This card is very cool. Four mana, but enters with a grip of stun counters so it’s not busted. It’s also just a solid Threaten effect that adds a little extra evasion. The juice in this card is the last ability “whenever a creature deals combat damage to its owner, untap The Beast and draw a card.” This really drives home what you want to do with this deck which is Act of Treason your opponents’ creatures, hit them with their own guys, and draw into the rest of your Threaten effects. It feels pretty straightforward and like it will only affect opponents who’ve got creature worth taking! They can’t be mad, they brought the creatures to the table!

3. The Master, Formed Anew
There’s something about this card and I don’t know what it is, but I love it. I keep coming back to this legend, trying to figure it out. It feels like a more constricted Mairsil, the Pretender – you get one less colour, you can’t copy artifacts, and the creatures you exile with a counter have to be in play. Not to mention you need to cast The Master, Formed Anew to get the exile. How do we make this work? Bounce and Blink effects!

Sanctum of Eternity and the like will make sure you keep bringing back The Master, but blinking him with something like Thassa, Deep-Dwelling will allow you to cycle through the creatures you’ve “taken over”. Need that Ravenous Chupacabra again? Blink the commander,
buddy! I don’t know how to make this work, but I am determined to make it happen.

4. The Rani

The last Grixis commander to focus on enchantments in anyway was Lynde, Cheerful Tormentor aka the Curse commander. The Rani offers a bit more of a combat focused twist to turn your opponents’ creatures into minions to do your bidding. Then, when the game is
getting down to one on one, you can pile the Auras onto a creature of your own to pump it. I love Constellation and cards like Wicked Visitor that care about enchantments hitting the graveyard. Pop Firkraag, Cunning Instigator into the 99 and enjoy running the table!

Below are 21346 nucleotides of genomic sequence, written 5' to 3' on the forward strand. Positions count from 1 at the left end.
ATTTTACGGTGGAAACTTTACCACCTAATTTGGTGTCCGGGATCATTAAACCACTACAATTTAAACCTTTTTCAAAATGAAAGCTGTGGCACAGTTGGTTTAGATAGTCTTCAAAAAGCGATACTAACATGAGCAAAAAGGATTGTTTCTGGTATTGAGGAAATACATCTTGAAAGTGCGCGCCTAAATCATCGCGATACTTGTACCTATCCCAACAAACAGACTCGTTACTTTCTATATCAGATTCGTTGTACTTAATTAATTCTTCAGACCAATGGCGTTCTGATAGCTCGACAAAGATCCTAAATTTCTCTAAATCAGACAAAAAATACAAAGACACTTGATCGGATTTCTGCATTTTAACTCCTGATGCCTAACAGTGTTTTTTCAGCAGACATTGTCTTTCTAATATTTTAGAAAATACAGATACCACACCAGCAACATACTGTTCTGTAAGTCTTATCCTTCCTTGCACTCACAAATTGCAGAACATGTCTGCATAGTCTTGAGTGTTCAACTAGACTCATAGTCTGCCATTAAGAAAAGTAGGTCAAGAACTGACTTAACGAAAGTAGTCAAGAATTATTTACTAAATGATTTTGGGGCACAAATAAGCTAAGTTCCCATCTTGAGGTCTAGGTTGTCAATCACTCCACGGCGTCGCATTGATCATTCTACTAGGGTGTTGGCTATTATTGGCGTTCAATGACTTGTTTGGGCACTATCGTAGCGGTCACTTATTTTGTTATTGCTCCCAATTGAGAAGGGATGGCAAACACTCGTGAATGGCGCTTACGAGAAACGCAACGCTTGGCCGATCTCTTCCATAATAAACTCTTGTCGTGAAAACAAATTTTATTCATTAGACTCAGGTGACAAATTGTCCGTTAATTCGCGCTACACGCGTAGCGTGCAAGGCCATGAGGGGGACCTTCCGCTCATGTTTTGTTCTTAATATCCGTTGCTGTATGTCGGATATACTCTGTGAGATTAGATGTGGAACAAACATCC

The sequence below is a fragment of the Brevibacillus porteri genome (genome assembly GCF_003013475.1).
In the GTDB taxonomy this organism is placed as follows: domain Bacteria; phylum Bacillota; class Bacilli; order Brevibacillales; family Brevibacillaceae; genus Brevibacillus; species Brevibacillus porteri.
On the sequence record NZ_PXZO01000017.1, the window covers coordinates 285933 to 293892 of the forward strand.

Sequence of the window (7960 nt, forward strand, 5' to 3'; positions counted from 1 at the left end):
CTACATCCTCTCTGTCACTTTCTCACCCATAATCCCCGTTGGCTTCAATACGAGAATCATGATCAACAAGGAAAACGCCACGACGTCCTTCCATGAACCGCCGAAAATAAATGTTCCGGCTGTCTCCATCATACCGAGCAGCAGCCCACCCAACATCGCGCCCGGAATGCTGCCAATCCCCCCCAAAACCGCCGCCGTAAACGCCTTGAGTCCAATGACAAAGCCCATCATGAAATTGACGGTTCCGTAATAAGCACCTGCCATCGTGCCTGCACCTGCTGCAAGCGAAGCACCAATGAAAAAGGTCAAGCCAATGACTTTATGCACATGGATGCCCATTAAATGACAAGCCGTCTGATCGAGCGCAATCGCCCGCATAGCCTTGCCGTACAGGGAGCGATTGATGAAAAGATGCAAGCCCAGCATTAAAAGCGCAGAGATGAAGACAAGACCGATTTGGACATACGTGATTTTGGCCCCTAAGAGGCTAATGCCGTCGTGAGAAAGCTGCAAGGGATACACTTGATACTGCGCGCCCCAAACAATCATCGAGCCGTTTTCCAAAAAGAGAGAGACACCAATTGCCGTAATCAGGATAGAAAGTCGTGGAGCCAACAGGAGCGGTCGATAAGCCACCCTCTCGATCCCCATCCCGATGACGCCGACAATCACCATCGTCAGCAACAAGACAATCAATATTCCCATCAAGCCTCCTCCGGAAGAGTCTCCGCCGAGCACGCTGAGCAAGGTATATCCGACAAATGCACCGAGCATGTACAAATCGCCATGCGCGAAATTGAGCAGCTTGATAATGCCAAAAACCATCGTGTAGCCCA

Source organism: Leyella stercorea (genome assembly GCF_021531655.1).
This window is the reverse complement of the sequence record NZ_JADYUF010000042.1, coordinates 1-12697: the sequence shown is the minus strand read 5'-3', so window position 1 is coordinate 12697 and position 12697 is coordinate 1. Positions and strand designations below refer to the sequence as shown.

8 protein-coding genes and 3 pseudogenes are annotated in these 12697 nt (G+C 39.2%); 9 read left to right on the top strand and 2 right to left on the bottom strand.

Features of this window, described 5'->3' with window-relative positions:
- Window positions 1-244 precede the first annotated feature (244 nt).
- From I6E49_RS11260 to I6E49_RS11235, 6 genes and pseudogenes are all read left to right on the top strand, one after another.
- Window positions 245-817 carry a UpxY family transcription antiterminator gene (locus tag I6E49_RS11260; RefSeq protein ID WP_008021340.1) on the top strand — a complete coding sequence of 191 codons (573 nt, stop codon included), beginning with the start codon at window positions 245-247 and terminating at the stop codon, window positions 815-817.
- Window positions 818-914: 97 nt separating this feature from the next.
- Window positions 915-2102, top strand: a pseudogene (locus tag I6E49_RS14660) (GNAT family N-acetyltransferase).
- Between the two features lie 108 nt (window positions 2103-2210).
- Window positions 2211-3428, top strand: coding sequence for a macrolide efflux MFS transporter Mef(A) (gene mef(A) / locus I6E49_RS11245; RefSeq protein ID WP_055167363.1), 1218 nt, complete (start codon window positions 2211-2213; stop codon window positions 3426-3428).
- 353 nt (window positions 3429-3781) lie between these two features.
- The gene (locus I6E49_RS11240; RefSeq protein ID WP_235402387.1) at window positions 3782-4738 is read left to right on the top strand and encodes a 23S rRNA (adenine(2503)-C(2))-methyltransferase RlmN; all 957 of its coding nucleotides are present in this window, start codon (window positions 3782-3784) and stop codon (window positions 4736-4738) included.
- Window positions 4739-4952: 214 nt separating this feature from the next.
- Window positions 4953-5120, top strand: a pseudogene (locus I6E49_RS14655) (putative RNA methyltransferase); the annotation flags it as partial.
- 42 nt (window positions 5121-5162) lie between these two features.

5. The Master, Multiplied
This is the breakout star of this deck by a mile. To explain how this textbox works, when The Master, Multiplied attacks, you’ll get copies for each other opponent not already being attacked. Because they’re tokens, they don’t get sacrificed to the legend rule and the delayed
trigger on Myriad won’t exile your tokens. Now you’ve got three copies of The Master as long as you have three opponents. Next combat, each of the three The Masters, Multipled has Myriad, so each one is making two more copies.
And that’s just on its own. Kiki-Jiki, Mirror Breaker, Jaxis, the Troublemaker, and Rionya, Fire Dancer no longer exile or sacrifice the copies they make at end of turn. There’s a lot of brewing to be done with The Master, Multipled. I’m excited and I’m a little scared!


Here are the rest

Ashad, the Lone Cyberman – Ashad oddly seems like a Voltron aristocrat which I don’t know that we’ve really fully seen. Giving nonlegendary artifact spells Casualty 2 once a turn means that Vedalken Orrery and Leyline of Anticipation will be all-stars in a deck that might wouldn’t
mind getting two instant speed Spine of Ish Sahs.

Cult of Skaro – This feels like all upside. Grixis extra combats seems like the best way to build this commander. Swing in, get something great, keep the party going. Could be a fun Assault Suit commander to just really group slug.

Missy – Missy is already shoring up some infinite combos with Goblin Bombardment and Ruthless Ripper/Horde Ambusher/Dragon’s Eye Savants. The Ripper with Missy and any sackoutlet will end the game. Don’t forget to pack Conjurer’s Closet and Thassa, Deep-Dwelling.
That end step villainous choice is incredible. Either draw three cards or deal hopefully a ton of damage to everyone.

Rassilon, the War President – This is another Dimir commander from the deck that has me inspired to build it. Pack a Paradox Haze and build yourself a second hand. Make sure to add a ton of life gain then add a Bitterblossom so you can conspire your other noncreature spells
from exile. Hell, make a copy of that too. Oh, god, I’m building this deck aren’t I…

The Cyber-Controller – This is a great mill commander! Ixidor, Reality Sculptor can help you flip over the cards that you get that might be worth the time, but ultimately, this isn’t going to be super popular. Cybermen cannot be flipped face up without outside help. Conjurer’s Closet, Deadeye Navigator, and Thassa, Deep-Dwelling are the other ones that come to mind.

The Dalek Emperor – Niche creature type, villainous choice, affinity for something that doesn’t have a ton of support. I don’t really like it much.

The Master, Gallifrey’s End – This is a tough one to evaluate because the it requires non-token artifacts dying and being exiled and an opponent decides to give you a token copy of it or… lose 4 life? Four life piles up but you need the artifact creatures to die and you must exile them. Maybe with Biotransference? The worst Master by a mile.

The Master, Mesmerist – There are 14 creatures in Dimir with natural Skulk. The Master, Mesmerist can give creatures Skulk but you’ll likely be activating this to target opponents’ creatures. Myriad, clones, token copies – all good ways to expand the Skulk gang to keep your grip full.

The Valeyard – A voting commander in Grixis? Fine? Villainous choice isn’t well supported enough for this to helm the deck, to be honest.